When Quarter 4 starts for organizations, their activities within this Quarter are a clear indicator of their focus. There are 3 types of companies that I can see:
- Short term focus: These are the companies that are focusing most of their time and efforts on Q4 deals, and their closure – in many cases, I see commercial discounting as a substitute for poor selling. There is so much commercial emasculation that I sense exultation from customers who benefit from these short-term companies. These are mostly companies with a legacy installed base, traversing the chasm to a new normal of elevated customer expectations.
Leaders within these companies need to balance between the polarities of short-term survival and medium-term achievement. From my experience, several Q4 deals can grow to 2x or 3x of their current size, if only we had the patience to build the value and the momentum. In addition, leaders need to assess the cut-over date from “Q4 hope” to “Q1 planning”. Mid-November is normally a good time to make the transition so that their business does not fall off a cliff at the end of December.
2. Medium Term focus: These are the companies that believe in Q0 planning – they are significantly investing in their strategic customers to design a plan for engagement and growth for the next fiscal and beyond. I am seeing several “new economy” companies that have enjoyed buoyant growth, investing in these planning exercises.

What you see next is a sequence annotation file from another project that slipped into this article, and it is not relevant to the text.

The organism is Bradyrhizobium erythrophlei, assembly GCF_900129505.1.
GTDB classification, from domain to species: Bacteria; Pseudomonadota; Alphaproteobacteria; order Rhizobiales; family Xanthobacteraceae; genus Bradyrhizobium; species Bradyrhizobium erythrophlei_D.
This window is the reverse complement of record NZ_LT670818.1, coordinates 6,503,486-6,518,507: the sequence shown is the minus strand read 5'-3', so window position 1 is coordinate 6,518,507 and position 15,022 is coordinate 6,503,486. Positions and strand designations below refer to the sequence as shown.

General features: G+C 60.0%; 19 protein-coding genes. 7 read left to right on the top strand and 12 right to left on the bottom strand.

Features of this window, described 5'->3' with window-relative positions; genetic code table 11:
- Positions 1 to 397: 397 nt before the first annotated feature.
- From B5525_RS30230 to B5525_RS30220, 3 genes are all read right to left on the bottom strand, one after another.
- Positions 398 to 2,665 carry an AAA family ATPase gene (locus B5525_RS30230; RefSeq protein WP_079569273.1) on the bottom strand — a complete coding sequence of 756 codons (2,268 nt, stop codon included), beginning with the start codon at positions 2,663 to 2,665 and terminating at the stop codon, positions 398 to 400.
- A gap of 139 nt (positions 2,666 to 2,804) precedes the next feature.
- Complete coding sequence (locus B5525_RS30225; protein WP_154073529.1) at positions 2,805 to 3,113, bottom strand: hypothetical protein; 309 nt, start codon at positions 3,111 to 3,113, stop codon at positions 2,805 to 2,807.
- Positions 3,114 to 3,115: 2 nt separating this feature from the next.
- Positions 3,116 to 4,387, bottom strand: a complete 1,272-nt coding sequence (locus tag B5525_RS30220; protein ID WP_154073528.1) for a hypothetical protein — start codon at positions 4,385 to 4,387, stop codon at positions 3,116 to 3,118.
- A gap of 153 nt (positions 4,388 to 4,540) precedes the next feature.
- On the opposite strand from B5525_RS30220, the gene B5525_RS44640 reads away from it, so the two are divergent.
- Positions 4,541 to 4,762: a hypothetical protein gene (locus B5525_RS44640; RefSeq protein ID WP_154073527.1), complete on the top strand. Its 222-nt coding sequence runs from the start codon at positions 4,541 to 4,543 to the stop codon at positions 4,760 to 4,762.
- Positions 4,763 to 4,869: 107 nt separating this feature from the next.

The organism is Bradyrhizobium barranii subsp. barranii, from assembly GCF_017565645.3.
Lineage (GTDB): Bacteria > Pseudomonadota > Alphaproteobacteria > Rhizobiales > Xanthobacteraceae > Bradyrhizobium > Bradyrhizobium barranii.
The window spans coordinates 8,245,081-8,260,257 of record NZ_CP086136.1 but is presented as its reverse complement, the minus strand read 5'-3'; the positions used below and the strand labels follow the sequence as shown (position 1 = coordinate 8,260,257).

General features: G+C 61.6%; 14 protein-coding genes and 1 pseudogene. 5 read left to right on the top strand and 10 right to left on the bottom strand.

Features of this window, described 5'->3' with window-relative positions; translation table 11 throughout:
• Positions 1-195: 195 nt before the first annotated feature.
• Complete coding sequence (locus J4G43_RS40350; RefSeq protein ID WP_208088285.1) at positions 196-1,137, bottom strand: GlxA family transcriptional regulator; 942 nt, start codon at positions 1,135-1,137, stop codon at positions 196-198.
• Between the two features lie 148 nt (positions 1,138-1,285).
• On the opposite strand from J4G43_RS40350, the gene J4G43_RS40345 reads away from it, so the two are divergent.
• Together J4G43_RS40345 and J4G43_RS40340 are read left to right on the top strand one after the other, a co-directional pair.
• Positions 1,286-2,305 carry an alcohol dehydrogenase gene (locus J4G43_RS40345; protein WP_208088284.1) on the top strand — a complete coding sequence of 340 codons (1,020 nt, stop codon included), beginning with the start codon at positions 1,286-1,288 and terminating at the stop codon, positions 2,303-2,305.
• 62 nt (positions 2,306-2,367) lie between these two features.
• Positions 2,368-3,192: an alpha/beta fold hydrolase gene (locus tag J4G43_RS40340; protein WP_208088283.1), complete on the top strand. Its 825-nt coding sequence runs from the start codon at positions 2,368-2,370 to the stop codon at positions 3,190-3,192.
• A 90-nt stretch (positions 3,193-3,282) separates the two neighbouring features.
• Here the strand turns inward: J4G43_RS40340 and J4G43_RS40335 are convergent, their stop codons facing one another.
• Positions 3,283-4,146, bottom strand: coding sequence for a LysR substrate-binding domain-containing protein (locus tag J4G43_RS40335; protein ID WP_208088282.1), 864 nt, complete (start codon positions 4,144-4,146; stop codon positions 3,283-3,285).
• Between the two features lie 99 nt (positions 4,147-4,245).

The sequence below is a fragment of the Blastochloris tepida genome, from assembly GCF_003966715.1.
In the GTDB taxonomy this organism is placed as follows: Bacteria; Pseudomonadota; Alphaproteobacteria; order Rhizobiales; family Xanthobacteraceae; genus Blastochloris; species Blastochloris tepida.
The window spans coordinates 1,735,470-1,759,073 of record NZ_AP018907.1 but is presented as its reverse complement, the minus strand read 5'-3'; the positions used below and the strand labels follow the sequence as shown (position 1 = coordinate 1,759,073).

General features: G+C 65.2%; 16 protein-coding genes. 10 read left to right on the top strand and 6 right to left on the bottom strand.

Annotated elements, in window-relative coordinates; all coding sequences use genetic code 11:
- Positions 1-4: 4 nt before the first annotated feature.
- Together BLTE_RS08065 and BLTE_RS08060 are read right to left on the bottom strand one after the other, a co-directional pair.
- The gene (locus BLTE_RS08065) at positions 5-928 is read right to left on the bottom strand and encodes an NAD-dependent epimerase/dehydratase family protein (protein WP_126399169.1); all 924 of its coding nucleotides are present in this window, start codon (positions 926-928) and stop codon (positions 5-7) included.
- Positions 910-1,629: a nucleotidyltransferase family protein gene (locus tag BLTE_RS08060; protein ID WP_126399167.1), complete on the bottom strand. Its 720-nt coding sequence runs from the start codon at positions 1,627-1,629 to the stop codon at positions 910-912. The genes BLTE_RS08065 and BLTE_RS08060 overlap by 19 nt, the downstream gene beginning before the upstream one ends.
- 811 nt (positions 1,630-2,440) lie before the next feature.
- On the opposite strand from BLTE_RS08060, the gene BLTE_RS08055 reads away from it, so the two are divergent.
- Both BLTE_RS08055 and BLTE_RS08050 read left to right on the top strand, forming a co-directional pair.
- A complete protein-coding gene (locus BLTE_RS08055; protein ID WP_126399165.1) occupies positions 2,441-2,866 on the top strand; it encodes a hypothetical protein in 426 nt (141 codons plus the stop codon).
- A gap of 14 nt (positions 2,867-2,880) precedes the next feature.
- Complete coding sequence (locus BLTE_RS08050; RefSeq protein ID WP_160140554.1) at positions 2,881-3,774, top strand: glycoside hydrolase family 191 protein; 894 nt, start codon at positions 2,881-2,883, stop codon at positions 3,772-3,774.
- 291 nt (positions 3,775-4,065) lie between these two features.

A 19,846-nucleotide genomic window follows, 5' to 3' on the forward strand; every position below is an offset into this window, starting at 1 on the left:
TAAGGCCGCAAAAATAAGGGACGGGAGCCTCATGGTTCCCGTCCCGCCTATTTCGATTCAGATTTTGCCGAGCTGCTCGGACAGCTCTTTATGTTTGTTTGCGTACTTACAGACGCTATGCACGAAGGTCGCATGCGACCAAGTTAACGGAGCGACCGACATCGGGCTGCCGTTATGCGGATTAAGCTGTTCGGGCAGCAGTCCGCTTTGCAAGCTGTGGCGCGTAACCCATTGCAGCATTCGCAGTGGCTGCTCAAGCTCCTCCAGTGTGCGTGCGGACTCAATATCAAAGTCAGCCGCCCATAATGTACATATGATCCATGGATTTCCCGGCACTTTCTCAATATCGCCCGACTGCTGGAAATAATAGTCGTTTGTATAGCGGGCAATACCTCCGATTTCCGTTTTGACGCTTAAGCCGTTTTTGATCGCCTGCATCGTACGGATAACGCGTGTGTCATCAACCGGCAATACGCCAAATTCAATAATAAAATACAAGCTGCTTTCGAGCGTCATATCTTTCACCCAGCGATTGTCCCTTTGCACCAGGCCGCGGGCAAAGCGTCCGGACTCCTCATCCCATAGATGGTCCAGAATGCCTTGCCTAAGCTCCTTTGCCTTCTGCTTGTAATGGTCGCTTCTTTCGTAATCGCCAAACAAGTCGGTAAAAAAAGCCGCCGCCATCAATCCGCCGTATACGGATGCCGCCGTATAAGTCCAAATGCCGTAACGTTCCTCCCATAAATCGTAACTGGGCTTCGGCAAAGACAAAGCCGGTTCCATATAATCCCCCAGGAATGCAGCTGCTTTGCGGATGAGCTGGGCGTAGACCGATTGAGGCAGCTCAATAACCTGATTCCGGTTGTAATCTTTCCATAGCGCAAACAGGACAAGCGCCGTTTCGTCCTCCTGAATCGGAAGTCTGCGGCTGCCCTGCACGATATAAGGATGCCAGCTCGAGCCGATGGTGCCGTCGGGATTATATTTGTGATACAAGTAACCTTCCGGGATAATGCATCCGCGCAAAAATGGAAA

Leaders within these companies need to assess the quality of their managers in their ability to coach their teams to a higher level of performance. Planning for the near term is also an opportunity to establish the metrics and measures of “Standards of Performance,” which blueprint could be used for performance management and coaching. The other opportunity for leaders here, is to focus on virtual team orchestration, to drive alignment and accountability across the ecosystem.
3. Long Term Focus: These are the companies that have the courage to helicopter and gain perspective on their market and its opportunities. Rather than get caught in the weeds of day-to-day reporting and management, they tend to take a broader look at their market orientation and their culture of customer centricity.
Leaders within these companies use a multi perspective model to balance between customer insight and foresight, competition insight and foresight as well as strategic alignment and cross group collaboration within their teams. In several companies, this is a great opportunity to replace the leaders who rely on the past, with the leaders who showcase the agility to change, and demonstrate potential for the future.
Some of you reading this post may say that you have all the above activities in play this quarter – my encouragement for you would be to consider the simplification, synthesis, and sequencing of these activities, that would provide you the maximum return on your time invested.
These insights have been synthesized based on works with many world class sales organizations. I would be happy to hear your stories on how your organization’s focus shifts in Q4. Let others benefit from the collective good.